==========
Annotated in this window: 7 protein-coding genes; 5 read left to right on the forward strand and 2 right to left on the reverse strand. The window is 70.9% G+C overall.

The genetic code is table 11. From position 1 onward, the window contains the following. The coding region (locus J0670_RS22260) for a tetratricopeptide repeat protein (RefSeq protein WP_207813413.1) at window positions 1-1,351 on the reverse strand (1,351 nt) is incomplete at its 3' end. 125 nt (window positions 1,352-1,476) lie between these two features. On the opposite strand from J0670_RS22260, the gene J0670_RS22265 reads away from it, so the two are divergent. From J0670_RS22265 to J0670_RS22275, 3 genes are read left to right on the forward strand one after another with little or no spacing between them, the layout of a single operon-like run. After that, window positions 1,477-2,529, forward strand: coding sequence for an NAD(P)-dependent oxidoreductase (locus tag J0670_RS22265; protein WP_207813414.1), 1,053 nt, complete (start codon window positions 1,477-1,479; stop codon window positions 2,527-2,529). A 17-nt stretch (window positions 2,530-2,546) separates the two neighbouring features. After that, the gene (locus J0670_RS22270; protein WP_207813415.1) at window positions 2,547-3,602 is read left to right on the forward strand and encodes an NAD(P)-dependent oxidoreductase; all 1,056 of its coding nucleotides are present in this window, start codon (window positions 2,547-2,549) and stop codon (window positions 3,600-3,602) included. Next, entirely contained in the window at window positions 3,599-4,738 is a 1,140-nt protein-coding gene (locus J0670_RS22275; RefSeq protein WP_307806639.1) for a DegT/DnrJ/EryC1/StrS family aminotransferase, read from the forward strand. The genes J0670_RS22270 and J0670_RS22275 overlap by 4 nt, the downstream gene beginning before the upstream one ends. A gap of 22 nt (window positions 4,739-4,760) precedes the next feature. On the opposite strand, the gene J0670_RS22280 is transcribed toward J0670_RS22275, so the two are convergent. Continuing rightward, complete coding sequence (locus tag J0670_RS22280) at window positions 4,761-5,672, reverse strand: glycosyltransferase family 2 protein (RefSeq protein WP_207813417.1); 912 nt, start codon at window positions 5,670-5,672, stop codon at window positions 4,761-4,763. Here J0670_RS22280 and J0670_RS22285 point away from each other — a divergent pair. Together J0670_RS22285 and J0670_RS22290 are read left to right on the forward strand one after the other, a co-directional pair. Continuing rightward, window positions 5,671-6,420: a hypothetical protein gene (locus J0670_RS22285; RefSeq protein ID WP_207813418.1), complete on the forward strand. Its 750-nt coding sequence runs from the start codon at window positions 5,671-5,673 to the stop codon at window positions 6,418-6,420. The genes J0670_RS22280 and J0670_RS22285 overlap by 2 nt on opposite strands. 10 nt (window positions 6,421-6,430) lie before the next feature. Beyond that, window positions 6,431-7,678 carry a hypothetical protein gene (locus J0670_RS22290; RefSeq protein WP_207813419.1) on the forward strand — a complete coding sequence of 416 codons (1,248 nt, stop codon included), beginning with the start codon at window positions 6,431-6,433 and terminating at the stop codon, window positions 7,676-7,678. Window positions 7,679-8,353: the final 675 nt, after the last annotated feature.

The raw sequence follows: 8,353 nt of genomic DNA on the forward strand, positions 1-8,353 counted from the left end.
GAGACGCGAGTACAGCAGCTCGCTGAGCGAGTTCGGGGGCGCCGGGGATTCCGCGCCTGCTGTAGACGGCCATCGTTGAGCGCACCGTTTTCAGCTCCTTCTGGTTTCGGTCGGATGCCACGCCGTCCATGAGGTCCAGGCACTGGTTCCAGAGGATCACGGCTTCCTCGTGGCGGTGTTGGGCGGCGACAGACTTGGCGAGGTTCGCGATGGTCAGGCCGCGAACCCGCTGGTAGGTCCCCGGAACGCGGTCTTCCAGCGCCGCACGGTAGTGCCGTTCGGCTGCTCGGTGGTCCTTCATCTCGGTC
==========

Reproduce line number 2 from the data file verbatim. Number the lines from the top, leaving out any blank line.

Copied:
The genetic code is table 11. From position 1 onward, the window contains the following. The coding region (locus J0670_RS22260) for a tetratricopeptide repeat protein (RefSeq protein WP_207813413.1) at window positions 1-1,351 on the reverse strand (1,351 nt) is incomplete at its 3' end. 125 nt (window positions 1,352-1,476) lie between these two features. On the opposite strand from J0670_RS22260, the gene J0670_RS22265 reads away from it, so the two are divergent. From J0670_RS22265 to J0670_RS22275, 3 genes are read left to right on the forward strand one after another with little or no spacing between them, the layout of a single operon-like run. After that, window positions 1,477-2,529, forward strand: coding sequence for an NAD(P)-dependent oxidoreductase (locus tag J0670_RS22265; protein WP_207813414.1), 1,053 nt, complete (start codon window positions 1,477-1,479; stop codon window positions 2,527-2,529). A 17-nt stretch (window positions 2,530-2,546) separates the two neighbouring features. After that, the gene (locus J0670_RS22270; protein WP_207813415.1) at window positions 2,547-3,602 is read left to right on the forward strand and encodes an NAD(P)-dependent oxidoreductase; all 1,056 of its coding nucleotides are present in this window, start codon (window positions 2,547-2,549) and stop codon (window positions 3,600-3,602) included. Next, entirely contained in the window at window positions 3,599-4,738 is a 1,140-nt protein-coding gene (locus J0670_RS22275; RefSeq protein WP_307806639.1) for a DegT/DnrJ/EryC1/StrS family aminotransferase, read from the forward strand. The genes J0670_RS22270 and J0670_RS22275 overlap by 4 nt, the downstream gene beginning before the upstream one ends. A gap of 22 nt (window positions 4,739-4,760) precedes the next feature. On the opposite strand, the gene J0670_RS22280 is transcribed toward J0670_RS22275, so the two are convergent. Continuing rightward, complete coding sequence (locus tag J0670_RS22280) at window positions 4,761-5,672, reverse strand: glycosyltransferase family 2 protein (RefSeq protein WP_207813417.1); 912 nt, start codon at window positions 5,670-5,672, stop codon at window positions 4,761-4,763. Here J0670_RS22280 and J0670_RS22285 point away from each other — a divergent pair. Together J0670_RS22285 and J0670_RS22290 are read left to right on the forward strand one after the other, a co-directional pair. Continuing rightward, window positions 5,671-6,420: a hypothetical protein gene (locus J0670_RS22285; RefSeq protein ID WP_207813418.1), complete on the forward strand. Its 750-nt coding sequence runs from the start codon at window positions 5,671-5,673 to the stop codon at window positions 6,418-6,420. The genes J0670_RS22280 and J0670_RS22285 overlap by 2 nt on opposite strands. 10 nt (window positions 6,421-6,430) lie before the next feature. Beyond that, window positions 6,431-7,678 carry a hypothetical protein gene (locus J0670_RS22290; RefSeq protein WP_207813419.1) on the forward strand — a complete coding sequence of 416 codons (1,248 nt, stop codon included), beginning with the start codon at window positions 6,431-6,433 and terminating at the stop codon, window positions 7,676-7,678. Window positions 7,679-8,353: the final 675 nt, after the last annotated feature.